It’s a real-world application of what they have learned in the classroom.
Three students from Spokane Valley Tech went to Startup Weekend in mid-November, an entrepreneurial event in Spokane where people with ideas for businesses meet with people who can help bring those ideas to fruition.
Everyone with an idea got 60 seconds for a pitch. After that, the ideas are voted on and teams are formed to help with the idea. The goal is to have a product complete in 54 hours.
Central Valley junior Keegan Tews, CV sophomore Seiji Furukawa and University senior Da’mon Higbee are in the advanced engineering course at Spokane Valley Tech, a career and technical education center for high school students. The three worked on a product pitched by twins Megan and Sara Fristoe – an attachment for earbuds to block ambient noise while they are listening to music, keep them in place better and make them cheap for consumers.
The Sili was born.
“It was an actual physical product,” Tews said of why the idea appealed to him. “This is actually a really great idea.”
The product was designed by Karch Polgar, a mechanical engineer who teaches at Gonzaga University. After the design was done, the three students used a 3-D printer to make a prototype, a process that took 13 hours.
“It really does work fantastic,” Polgar said.
For the students, they got to see firsthand how ideas can become reality and use their skills to solve problems.
When asked what they learned at Startup Weekend, it’s wasn’t the science they had been studying to make the product that came to their minds.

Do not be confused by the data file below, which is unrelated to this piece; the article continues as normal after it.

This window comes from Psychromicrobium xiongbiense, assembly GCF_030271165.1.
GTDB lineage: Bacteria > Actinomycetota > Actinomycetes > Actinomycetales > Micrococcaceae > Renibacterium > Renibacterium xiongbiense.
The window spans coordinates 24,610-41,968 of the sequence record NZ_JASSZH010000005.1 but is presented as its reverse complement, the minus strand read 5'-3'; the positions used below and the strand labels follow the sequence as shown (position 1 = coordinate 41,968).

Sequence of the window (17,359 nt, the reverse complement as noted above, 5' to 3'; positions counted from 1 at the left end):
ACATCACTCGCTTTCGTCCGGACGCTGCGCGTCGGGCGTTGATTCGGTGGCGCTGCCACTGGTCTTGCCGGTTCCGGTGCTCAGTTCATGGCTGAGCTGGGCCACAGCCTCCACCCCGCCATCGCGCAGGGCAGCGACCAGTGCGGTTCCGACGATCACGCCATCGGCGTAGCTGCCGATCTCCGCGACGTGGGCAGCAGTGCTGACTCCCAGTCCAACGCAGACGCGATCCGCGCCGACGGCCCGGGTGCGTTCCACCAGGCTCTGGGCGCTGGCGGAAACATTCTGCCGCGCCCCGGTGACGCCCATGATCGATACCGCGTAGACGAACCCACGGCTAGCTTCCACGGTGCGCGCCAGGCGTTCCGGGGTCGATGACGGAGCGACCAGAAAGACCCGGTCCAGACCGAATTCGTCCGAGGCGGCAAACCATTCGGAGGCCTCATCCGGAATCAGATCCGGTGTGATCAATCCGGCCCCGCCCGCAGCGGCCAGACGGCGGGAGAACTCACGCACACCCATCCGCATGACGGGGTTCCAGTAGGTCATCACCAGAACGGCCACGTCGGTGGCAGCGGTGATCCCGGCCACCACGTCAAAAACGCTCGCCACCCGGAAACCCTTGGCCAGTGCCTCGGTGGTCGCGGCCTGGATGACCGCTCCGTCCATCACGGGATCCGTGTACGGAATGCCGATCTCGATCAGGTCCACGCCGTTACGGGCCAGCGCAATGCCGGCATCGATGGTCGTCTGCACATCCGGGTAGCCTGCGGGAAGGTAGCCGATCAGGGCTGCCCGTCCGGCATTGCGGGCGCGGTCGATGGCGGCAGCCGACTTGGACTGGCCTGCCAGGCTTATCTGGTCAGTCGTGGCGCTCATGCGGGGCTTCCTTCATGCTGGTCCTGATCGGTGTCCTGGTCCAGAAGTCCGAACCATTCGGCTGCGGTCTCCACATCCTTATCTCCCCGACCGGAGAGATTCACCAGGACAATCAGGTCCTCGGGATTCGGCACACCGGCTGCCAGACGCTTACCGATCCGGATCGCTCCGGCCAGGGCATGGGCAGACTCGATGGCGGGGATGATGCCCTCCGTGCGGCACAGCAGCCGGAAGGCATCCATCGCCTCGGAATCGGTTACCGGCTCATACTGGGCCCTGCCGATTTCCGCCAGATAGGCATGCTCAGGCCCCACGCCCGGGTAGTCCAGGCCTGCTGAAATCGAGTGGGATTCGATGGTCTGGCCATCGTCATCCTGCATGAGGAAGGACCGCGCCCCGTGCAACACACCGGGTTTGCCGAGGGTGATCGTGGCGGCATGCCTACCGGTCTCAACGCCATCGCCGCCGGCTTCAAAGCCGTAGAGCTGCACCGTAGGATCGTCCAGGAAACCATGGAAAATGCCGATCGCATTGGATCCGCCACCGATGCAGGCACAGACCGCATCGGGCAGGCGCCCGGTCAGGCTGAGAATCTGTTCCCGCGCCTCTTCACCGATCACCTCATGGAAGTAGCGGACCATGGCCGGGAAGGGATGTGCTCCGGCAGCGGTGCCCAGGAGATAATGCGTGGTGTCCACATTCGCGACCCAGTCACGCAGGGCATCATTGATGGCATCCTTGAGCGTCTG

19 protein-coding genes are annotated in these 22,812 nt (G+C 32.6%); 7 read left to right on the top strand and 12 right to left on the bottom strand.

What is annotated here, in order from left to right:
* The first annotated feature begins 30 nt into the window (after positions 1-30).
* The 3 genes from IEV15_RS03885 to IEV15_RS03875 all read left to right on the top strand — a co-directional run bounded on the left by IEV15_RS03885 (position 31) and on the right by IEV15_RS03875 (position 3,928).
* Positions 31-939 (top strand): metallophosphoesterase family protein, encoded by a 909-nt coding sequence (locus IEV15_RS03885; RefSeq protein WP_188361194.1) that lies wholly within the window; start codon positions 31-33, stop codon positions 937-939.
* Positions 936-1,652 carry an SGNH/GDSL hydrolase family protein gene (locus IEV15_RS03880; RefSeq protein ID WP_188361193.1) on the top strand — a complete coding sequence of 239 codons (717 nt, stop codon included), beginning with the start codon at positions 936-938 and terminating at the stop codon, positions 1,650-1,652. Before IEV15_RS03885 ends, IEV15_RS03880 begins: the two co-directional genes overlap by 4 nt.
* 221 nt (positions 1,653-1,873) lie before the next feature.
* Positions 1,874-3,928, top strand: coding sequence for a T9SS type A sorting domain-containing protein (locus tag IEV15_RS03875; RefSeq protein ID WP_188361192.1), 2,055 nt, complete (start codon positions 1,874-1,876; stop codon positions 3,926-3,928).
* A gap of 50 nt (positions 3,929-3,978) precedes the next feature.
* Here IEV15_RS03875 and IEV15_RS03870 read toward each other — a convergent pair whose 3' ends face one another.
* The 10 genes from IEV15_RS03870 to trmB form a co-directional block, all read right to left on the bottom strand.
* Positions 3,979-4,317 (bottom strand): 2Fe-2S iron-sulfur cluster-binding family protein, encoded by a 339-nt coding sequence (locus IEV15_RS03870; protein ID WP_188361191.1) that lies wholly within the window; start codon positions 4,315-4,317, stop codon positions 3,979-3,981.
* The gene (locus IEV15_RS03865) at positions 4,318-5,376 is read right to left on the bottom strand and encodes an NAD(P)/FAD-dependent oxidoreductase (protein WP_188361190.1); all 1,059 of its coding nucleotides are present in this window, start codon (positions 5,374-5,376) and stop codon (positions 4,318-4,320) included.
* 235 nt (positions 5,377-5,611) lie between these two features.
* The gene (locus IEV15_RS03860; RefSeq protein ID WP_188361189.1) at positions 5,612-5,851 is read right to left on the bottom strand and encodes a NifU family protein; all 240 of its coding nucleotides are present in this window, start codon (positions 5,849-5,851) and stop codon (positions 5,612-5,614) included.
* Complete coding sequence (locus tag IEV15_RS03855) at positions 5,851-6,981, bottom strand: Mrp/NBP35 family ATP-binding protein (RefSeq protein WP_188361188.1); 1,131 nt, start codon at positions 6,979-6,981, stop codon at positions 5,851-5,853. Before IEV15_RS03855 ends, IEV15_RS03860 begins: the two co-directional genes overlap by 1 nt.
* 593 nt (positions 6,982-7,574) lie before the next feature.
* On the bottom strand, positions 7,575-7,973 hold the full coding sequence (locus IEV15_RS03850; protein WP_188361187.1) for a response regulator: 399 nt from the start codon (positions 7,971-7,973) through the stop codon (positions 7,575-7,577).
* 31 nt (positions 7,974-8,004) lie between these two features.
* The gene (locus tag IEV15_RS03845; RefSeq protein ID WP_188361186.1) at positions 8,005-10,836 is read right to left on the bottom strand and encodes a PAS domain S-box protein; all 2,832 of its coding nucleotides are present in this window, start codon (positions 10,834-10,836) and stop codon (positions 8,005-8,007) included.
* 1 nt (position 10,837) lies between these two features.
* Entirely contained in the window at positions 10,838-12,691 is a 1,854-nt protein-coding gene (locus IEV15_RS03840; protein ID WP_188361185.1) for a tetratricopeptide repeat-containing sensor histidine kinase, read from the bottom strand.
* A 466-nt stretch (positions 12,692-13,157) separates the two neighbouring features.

“Networking,” Furukawa said.
“The importance of a team,” Higbee said.
Patrick Bisson, the instructor for the Avista Center for Entrepreneurship at SVT, was at Startup Weekend and worked on another product. He was impressed with the Sili and the students’ contribution to the product.
“They were up late and up early,” Bisson said.
The product took first place at Startup Weekend, so the team of 10 that helped with the product will travel to Seattle on Wednesday for the Northwest Battle.
Tews, Furukawa and Higbee were so helpful in the project Polgar has offered them a chance for an internship. The students will help with senior projects in Polgar’s classes for two companies, John Deere and UTC Aerospace.
Bisson said he was impressed that the product cost about 30 cents to make a pair and the box to put three pairs in cost about 75 cents. The suggested retail price of the product can be anywhere from $4.99 to $7.99.
Furukawa said it would be nice to sell them at airports, bus stations or train stations, where travelers are usually listening to music.
“It’s a cheap solution to getting a headache,” Furukawa said.
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